There’s a saying that athletes die twice: once physically and once when their career is over. Athletes are often stuck in purgatory once they leave a sport, trying to figure out what to do next with their lives. For some, the end sneaks up on them. But not for Cedric Griffin.
Griffin played defensive back at Texas from 2002-2005 and helped propel the Longhorns to victory over USC in the 2006 Rose Bowl. At UT, Griffin earned a degree in applied learning and development, but he always had an eye for business.
“For me, I think it was easy,” Griffin said. “When I was playing ball, my mom already put on my head that I have to take that money and do something else with it and don't just be a football player.”
Griffin took his mother’s advice and ran with it. From the moment he received his first signing bonus with the Minnesota Vikings, he began investing in various businesses. Griffin has owned a gym, a luxury boat rental service on Lake Travis, multiple rental properties and a barbecue food truck. But his food truck is more than just another business opportunity — it’s an extension of family.
J. Leonardi’s Barbecue, located in East Austin, is owned by Griffin and his partner, Jerome Faulkner, who serves as the pitmaster.
The duo met in 2008 after being introduced by Griffin’s brother. While Griffin played football in Minnesota, Faulkner managed his properties. From there, the relationship progressed from friends to business partners to brothers.
“I don't talk to anyone about my personal life unless it was my mom, and my mom passed,” Griffin said. “Rome was really the only person I kind of communicated with just anything that's going on myself. I don't have a close family, so (Jerome) and his family, I feel like they’re mine.”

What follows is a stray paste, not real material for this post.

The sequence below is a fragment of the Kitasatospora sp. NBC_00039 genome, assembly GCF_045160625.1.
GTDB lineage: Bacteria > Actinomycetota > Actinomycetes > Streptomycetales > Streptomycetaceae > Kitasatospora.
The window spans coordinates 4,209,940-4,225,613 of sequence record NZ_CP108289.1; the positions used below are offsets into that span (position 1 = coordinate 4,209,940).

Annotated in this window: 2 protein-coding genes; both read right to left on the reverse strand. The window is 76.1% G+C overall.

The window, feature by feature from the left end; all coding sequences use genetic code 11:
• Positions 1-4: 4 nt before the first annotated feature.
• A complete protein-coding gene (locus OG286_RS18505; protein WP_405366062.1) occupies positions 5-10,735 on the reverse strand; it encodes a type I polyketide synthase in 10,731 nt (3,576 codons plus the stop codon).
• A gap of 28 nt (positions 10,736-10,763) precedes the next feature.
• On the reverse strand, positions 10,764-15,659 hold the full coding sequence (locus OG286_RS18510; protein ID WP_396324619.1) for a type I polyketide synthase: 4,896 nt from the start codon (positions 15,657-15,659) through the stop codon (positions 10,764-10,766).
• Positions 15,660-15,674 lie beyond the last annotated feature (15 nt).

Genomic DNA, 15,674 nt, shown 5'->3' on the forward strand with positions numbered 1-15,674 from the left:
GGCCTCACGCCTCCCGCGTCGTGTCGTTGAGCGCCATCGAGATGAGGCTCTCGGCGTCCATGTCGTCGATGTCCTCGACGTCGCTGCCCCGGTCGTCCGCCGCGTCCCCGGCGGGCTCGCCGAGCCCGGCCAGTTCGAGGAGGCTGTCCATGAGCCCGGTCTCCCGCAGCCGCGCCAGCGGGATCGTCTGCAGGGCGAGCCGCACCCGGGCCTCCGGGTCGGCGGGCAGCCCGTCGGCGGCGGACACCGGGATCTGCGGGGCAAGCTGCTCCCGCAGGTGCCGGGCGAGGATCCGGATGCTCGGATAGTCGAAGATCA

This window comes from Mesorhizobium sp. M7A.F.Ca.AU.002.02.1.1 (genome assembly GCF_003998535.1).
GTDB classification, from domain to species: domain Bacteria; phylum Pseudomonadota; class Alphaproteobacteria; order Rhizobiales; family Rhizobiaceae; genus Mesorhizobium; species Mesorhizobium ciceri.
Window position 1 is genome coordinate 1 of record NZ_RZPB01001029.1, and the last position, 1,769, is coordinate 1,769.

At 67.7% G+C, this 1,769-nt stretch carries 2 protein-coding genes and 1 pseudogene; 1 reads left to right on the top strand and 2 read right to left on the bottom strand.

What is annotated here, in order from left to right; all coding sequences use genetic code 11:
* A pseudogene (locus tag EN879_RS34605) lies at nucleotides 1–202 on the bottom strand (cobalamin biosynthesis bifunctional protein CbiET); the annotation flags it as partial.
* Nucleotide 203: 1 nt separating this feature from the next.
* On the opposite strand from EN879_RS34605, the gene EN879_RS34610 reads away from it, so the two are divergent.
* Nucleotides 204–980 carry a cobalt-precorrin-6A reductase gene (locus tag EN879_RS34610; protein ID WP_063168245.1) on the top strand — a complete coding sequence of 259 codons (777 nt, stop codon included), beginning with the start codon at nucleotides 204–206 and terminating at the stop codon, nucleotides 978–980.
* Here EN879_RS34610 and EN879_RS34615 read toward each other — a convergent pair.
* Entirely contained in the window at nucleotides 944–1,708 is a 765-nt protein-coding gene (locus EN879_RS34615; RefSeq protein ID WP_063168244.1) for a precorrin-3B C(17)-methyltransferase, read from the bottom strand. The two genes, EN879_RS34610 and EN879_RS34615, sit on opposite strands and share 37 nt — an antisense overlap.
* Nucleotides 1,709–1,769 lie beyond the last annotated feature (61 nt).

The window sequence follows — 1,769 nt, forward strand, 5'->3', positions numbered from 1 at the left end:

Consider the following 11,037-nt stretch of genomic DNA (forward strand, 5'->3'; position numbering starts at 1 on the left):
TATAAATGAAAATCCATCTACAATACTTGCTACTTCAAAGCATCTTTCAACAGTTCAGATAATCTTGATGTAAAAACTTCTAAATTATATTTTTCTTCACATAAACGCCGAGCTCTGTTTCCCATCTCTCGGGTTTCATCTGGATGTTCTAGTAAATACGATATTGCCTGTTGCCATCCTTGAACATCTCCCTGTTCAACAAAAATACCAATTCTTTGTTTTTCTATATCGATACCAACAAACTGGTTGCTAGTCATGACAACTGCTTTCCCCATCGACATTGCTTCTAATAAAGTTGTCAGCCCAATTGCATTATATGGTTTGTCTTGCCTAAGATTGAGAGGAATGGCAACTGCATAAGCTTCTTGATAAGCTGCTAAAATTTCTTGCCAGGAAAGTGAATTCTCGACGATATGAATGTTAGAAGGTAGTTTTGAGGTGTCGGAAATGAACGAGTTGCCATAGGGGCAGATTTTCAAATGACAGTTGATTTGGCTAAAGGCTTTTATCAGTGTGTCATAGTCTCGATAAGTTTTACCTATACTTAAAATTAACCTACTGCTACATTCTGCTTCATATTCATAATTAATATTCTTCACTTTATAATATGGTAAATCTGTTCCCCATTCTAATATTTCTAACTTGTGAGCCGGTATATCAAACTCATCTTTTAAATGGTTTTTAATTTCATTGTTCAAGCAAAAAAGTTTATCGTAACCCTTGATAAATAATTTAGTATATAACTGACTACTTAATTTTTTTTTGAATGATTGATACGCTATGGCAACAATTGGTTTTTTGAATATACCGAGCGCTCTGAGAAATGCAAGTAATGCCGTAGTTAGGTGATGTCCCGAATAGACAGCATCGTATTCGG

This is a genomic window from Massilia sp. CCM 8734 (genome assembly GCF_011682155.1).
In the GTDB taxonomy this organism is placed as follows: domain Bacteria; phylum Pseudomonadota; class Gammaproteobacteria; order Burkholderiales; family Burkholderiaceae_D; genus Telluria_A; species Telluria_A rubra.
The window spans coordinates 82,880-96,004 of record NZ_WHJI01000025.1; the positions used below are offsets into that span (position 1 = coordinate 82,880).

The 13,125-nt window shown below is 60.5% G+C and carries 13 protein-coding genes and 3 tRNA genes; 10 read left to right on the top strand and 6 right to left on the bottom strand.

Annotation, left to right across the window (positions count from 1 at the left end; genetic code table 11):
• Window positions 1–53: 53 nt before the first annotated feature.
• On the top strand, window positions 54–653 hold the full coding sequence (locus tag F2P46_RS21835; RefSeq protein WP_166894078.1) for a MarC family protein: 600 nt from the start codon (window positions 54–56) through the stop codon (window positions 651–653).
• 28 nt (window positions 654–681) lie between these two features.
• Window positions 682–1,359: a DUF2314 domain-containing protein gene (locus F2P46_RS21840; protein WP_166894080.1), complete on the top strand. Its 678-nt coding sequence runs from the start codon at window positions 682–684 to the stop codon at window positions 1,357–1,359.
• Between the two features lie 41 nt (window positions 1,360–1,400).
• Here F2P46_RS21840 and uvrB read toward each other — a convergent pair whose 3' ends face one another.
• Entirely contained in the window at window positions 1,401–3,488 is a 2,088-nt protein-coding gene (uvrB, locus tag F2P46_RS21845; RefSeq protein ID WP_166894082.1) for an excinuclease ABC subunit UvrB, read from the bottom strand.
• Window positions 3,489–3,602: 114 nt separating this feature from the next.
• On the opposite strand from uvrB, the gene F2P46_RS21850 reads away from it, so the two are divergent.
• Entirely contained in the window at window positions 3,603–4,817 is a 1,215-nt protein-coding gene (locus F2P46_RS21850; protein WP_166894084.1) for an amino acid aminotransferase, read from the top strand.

Griffin’s feelings toward Faulkner’s family are wholly reciprocated.
“I talk to my granny once every week or two … and that's the first person she asks about when I talk to her,” Faulkner said. “She loves him like her grandson.”
In addition to the roles they play in one another’s personal lives, both Faulkner and Griffin understand the truck’s importance in the Austin community. As two black men owning a business, they feel like they are examples for the youth in East Austin, especially because Faulkner grew up in the area.
“It's a big key because we just want to show our youth that they can own businesses,” Faulkner said. “They can grow up and have something and not worry about it.”
Amid the coronavirus pandemic, Griffin and his colleagues have used the food truck as more than just an example — they’ve used it as a vehicle for action. Over Easter weekend, they planned an Easter egg hunt for the children in the neighborhood.
“This is the first time anybody didn't have an Easter as far as commercially,” general manager Enrique Gil said. “And it's just the time that people needed to have some sort of regularity to their life as opposed to what's going on right now.”
In addition to the egg hunt, J. Leonardi’s Barbecue has been providing lunches for kids in the area as an attempt to offer some relief to families affected by the pandemic.
“Yeah, we want to be profitable, but at the end of the day, people are hurting,” Griffin said. “And we want to let them know that they're not alone.”